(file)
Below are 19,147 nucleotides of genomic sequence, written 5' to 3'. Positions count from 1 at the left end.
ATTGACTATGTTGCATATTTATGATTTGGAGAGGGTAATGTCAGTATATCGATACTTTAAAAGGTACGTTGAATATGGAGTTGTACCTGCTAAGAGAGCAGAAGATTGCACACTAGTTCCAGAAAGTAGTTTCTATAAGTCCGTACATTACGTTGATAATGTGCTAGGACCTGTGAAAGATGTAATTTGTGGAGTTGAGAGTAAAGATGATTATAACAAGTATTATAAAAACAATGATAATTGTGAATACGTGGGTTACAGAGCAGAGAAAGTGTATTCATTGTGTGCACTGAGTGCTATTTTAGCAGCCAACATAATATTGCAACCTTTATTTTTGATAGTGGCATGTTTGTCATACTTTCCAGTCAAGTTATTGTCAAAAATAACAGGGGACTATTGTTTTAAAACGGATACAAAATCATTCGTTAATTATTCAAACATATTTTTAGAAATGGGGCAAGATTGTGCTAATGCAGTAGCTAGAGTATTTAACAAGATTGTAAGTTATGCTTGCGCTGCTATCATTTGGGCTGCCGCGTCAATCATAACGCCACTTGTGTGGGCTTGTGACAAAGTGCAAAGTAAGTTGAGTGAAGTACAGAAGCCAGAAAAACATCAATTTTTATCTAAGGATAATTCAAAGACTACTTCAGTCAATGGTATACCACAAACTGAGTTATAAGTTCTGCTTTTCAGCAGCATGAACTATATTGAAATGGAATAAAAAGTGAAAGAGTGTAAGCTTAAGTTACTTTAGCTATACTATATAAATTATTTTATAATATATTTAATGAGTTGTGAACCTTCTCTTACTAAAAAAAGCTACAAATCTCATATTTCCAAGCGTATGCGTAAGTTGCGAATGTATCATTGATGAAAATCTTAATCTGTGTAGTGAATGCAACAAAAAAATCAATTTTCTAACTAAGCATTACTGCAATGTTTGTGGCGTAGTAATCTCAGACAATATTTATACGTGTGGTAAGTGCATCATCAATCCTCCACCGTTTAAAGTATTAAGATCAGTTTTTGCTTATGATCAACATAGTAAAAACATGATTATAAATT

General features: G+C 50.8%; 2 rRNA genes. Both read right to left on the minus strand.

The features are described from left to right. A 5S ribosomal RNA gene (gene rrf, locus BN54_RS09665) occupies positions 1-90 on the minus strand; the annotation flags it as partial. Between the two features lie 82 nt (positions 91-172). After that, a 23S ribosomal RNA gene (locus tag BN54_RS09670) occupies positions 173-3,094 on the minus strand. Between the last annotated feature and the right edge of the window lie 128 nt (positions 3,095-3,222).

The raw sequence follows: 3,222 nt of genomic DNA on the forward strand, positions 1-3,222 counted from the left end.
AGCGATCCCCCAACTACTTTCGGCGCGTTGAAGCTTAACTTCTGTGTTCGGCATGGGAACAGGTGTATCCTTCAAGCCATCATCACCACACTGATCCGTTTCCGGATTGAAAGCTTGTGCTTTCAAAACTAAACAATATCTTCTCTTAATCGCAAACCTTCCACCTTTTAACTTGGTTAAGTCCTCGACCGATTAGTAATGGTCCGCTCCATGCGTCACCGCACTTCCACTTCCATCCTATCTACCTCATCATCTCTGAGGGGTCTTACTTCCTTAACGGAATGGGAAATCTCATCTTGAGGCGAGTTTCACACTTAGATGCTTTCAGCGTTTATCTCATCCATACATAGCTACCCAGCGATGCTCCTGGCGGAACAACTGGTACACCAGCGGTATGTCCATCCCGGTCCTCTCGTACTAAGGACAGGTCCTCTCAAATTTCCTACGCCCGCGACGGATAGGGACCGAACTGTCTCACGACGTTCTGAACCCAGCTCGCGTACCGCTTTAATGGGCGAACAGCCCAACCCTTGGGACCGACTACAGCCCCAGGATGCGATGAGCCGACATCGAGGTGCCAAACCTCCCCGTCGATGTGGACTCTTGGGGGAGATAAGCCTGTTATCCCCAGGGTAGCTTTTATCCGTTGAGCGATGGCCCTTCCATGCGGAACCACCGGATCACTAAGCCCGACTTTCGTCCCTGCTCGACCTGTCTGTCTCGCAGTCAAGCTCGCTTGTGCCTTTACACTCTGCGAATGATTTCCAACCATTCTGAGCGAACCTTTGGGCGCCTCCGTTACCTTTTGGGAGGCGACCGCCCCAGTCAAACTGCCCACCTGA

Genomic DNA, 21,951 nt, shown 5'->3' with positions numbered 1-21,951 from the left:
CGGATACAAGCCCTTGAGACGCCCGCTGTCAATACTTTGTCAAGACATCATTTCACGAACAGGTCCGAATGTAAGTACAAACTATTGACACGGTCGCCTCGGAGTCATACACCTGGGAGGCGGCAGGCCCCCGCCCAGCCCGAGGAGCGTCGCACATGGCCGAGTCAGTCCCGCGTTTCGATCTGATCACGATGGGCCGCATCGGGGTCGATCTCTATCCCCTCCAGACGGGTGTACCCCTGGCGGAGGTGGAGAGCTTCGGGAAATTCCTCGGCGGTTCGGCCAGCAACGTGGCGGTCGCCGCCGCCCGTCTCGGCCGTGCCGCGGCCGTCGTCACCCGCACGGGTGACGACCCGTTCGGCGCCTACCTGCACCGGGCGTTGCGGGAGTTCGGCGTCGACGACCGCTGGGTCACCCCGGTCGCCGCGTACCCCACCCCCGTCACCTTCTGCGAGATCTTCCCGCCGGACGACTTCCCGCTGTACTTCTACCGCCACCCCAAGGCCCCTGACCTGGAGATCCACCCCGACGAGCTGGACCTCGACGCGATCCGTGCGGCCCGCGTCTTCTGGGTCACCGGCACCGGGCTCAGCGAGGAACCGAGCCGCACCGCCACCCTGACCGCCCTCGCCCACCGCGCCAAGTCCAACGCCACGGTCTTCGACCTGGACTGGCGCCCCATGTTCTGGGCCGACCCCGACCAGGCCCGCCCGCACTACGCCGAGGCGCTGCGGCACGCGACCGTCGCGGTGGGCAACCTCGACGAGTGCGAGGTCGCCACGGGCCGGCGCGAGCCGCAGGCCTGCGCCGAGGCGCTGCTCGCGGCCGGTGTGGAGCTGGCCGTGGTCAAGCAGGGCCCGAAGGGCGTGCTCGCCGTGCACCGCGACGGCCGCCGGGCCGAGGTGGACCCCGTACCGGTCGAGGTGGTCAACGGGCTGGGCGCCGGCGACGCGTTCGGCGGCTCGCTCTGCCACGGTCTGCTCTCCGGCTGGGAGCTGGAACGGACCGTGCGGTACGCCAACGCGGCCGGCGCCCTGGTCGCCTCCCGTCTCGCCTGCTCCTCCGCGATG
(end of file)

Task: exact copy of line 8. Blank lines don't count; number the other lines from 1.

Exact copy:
CGGATACAAGCCCTTGAGACGCCCGCTGTCAATACTTTGTCAAGACATCATTTCACGAACAGGTCCGAATGTAAGTACAAACTATTGACACGGTCGCCTCGGAGTCATACACCTGGGAGGCGGCAGGCCCCCGCCCAGCCCGAGGAGCGTCGCACATGGCCGAGTCAGTCCCGCGTTTCGATCTGATCACGATGGGCCGCATCGGGGTCGATCTCTATCCCCTCCAGACGGGTGTACCCCTGGCGGAGGTGGAGAGCTTCGGGAAATTCCTCGGCGGTTCGGCCAGCAACGTGGCGGTCGCCGCCGCCCGTCTCGGCCGTGCCGCGGCCGTCGTCACCCGCACGGGTGACGACCCGTTCGGCGCCTACCTGCACCGGGCGTTGCGGGAGTTCGGCGTCGACGACCGCTGGGTCACCCCGGTCGCCGCGTACCCCACCCCCGTCACCTTCTGCGAGATCTTCCCGCCGGACGACTTCCCGCTGTACTTCTACCGCCACCCCAAGGCCCCTGACCTGGAGATCCACCCCGACGAGCTGGACCTCGACGCGATCCGTGCGGCCCGCGTCTTCTGGGTCACCGGCACCGGGCTCAGCGAGGAACCGAGCCGCACCGCCACCCTGACCGCCCTCGCCCACCGCGCCAAGTCCAACGCCACGGTCTTCGACCTGGACTGGCGCCCCATGTTCTGGGCCGACCCCGACCAGGCCCGCCCGCACTACGCCGAGGCGCTGCGGCACGCGACCGTCGCGGTGGGCAACCTCGACGAGTGCGAGGTCGCCACGGGCCGGCGCGAGCCGCAGGCCTGCGCCGAGGCGCTGCTCGCGGCCGGTGTGGAGCTGGCCGTGGTCAAGCAGGGCCCGAAGGGCGTGCTCGCCGTGCACCGCGACGGCCGCCGGGCCGAGGTGGACCCCGTACCGGTCGAGGTGGTCAACGGGCTGGGCGCCGGCGACGCGTTCGGCGGCTCGCTCTGCCACGGTCTGCTCTCCGGCTGGGAGCTGGAACGGACCGTGCGGTACGCCAACGCGGCCGGCGCCCTGGTCGCCTCCCGTCTCGCCTGCTCCTCCGCGATG